White folks participating in this challenge should remember to never take over anti-white supremacy actions or movements. Even if you learn a ton from focusing on this challenge, you will never understand race like someone who has lived as a person of color under white supremacy. But educating yourself, following the lead of people of color who are leading this movement, and by taking concrete actions guided by them and what you are able to learn from them, is essential to addressing your complicity in white supremacy.


Anti-Racism Pro-Astronomy 6 month Challenge

Astronomy has a racism problem.

In fact, our society has a racism problem. We are living out patterns of systemic racism that is so deeply established that those of us that benefit from it completely fail to observe it unless we make an effort to do so.

This is one attempt to make that effort.

The Young Mormon feminist group is the inspiration for this group.

Many people we encounter have good “intentions” when it comes to anti-racism. But a cry we hear far too much is “But what can I do?”. The intention of this exercise is to work on discrete ways and tasks that we can all undertake to decrease the presence of white supremacy in our society and in the systems that underpin it.

We are academics. There are lots of systems.

We are responsible for undoing the racist system that was built for our benefit.

This will be a six month challenge. It is not a contest, but a group exercise. Everyone will set goals and check in EVERY WEEK to report on those goals.

This exercise is for white people. People of color are welcome in the group to observe and comment but are exempt from reporting requirements.

Some recent experience has demonstrated that ground rules are crucial for creating effective anti-racist space. Here they are:

  • To join this group you recognize that white supremacy and racism exists, and you want to do active work to dismantle it. You will be removed from the group if you demonstrate otherwise.
  • You must commit to create an action plan for yourself. You will be actively reporting goals EACH WEEK in our (closed) facebook group.
  • Failure to report progress will result in removal from the group. We won’t all reach our goal every time, but reporting is mandatory.
  • If you fail to report for 2 weeks in a row, or 3 weeks total you will be removed from the group. If you can’t keep up, please remove yourself. It is important that people joining this group understand that this is work it is necessary to prioritize.
  • Ally cookies will be in short supply. This is not a place to get a pat on the head for doing what, if we’re honest, is work that our society (and we) should have started long ago.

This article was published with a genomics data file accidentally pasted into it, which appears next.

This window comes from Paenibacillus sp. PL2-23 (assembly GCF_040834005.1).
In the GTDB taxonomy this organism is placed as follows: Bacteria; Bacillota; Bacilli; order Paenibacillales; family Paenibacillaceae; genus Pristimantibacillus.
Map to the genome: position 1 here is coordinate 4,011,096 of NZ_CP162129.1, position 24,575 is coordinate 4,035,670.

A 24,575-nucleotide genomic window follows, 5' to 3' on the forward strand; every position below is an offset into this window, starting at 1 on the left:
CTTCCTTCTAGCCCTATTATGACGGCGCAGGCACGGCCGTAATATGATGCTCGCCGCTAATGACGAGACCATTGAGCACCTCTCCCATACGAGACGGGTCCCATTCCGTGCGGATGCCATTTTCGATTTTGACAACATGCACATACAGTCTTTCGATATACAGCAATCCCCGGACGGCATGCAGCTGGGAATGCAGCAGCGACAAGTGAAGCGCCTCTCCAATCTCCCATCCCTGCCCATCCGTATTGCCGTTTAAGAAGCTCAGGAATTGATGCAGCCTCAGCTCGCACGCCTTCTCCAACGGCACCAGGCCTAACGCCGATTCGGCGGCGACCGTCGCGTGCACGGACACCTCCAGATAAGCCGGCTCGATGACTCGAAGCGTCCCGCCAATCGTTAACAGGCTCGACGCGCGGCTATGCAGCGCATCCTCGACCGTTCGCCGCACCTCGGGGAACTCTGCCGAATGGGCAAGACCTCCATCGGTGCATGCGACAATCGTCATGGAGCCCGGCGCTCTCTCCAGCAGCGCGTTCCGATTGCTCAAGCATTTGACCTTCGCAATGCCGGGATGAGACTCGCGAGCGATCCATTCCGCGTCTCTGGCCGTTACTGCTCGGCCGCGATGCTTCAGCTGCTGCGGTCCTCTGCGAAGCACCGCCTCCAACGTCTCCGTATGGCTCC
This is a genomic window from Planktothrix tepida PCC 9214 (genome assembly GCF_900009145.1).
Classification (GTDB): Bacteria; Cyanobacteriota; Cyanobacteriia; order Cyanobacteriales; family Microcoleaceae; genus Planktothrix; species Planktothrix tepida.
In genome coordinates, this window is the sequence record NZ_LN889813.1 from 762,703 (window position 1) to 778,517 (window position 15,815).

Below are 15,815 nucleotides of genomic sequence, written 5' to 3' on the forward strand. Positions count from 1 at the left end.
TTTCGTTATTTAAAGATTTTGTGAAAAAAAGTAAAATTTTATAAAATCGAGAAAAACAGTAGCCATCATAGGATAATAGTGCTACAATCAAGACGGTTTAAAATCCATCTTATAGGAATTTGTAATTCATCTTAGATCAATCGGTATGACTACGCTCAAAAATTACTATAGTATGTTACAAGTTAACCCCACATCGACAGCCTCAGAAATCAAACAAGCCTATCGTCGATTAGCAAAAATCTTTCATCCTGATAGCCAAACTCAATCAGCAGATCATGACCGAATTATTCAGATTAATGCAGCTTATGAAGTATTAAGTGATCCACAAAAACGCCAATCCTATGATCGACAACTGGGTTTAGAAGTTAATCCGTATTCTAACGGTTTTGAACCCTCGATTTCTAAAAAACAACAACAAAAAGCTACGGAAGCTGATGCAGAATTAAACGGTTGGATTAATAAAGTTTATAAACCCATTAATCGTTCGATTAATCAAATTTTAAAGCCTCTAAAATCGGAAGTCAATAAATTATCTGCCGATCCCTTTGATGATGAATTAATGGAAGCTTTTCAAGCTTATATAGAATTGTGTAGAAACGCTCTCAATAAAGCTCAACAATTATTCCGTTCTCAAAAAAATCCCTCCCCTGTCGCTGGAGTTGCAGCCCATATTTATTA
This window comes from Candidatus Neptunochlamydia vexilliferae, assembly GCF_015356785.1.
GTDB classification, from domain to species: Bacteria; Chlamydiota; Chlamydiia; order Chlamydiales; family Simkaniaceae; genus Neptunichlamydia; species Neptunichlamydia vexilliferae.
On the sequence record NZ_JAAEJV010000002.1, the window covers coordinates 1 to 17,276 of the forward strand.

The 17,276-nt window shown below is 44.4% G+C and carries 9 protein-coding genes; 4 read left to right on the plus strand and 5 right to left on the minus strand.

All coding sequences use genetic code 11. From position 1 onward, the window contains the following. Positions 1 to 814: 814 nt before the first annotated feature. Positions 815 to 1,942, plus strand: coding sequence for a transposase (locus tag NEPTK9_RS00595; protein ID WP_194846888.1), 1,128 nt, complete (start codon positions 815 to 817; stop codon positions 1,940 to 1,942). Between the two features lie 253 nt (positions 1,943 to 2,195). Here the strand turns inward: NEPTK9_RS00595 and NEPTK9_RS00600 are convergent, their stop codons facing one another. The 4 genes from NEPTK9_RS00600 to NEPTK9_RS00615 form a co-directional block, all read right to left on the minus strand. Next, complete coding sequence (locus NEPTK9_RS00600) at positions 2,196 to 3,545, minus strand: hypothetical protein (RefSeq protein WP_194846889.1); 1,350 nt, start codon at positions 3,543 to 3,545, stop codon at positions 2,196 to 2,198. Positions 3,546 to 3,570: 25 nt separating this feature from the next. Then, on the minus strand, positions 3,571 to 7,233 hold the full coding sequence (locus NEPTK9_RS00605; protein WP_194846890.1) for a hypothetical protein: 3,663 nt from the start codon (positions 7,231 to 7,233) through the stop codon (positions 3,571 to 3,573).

Go here to sign up. The intended starting date is June 1st, to give people time to get a little organized.


German squirrels have tufty years. It is frankly adorable.


Putting together a list of symbiotic binaries to check for coverage with gphoton. I’m hoping it is a fast way to keep an eye on data coming in. We’ll see if there’s a better way.


Everyone should read the MANGA fiber paper. I never want to hear anyone complaining about the difficulty of hex-bundle IFUs ever again.



At the HET board meeting…

Got git hub up and running (a little late to the party, but there we go). Forked gphoton. Current available targets is limited, but I’m going to poke around and see how its working and what fields might be available. (installed successfully, ran test commands)

Z andromedae does not appear to be in the first batch. I wonder if there is a way to plot what has already been ingested by RA/DEC? Still going through sample commands.

Stephanie emailed and asked if our galaxies are in CALIFA… We should check. (It is small – 600 galaxies total, 200 galaxies currently released as of 1 October 2014).


Characterization – the saga. There is still an issue with VDAS where the shutter is being triggered prior to the exposure happening on-chip. This results in short exposures (less than 2 seconds) coming up blank.

Tested a new timing file that works on both the VDAS and OWL systems. Finally.


Starting the camera for LRS2B (UV side)


Recent camera, one amp appears to not be reading. Curious question – The alignment team reported a read of several hundred counts, but I get 0. Will play a little more but the amp looks shot…




Doxygen – A way to generate documentation from annotated code (we’re using it for TCS). To make note of for later, although for VDAS we’ll also generate a don’t-touch-the-code Users Manual and then just insert it whole hog into the code for storage/maintenance.

I’m also trying to figure out a convenient tool to commit to for editing LaTex documents together.


Rehabilitating Camera 17 – it had an issue on one (A) side, and I pulled it ages ago. Turns out the flex was also broken (or tore in rehabilitating) – my guess is actually the stress of being installed partially developed a small tear, and when I removed the (functioning) B side it completed the rip. The getter was also old, so I’m replacing it.

Ended up with both an easy to fix thermal short and a slightly less charming thermal short, but both were resolved.



Working with Steve O., John F, etc. to pick a few astrometric bright star fields for eventual commissioning.


I’m trying to make more concrete my ideas about how we can do computer driven discovery in the HETDEX data. I found Pydron as a tool coming online shortly that could be helpful in processing. Mostly literature search to get up to date both on false-detection best practices and the current state of source extraction code.


While looking for some target fields to calibrate VIRUS (if I stop and think about it for a minute I am SO EXCITED I’m even making those plans) I encountered gphoton. This team is putting together web & python tools for interrogating the GALEX time-tagged photon data. SERIOUSLY WORLD CHANGING. It gives the GALEX data a whole new life. It is in beta mode (yeah, I emailed), but hopefully that means online for everyone in the near future.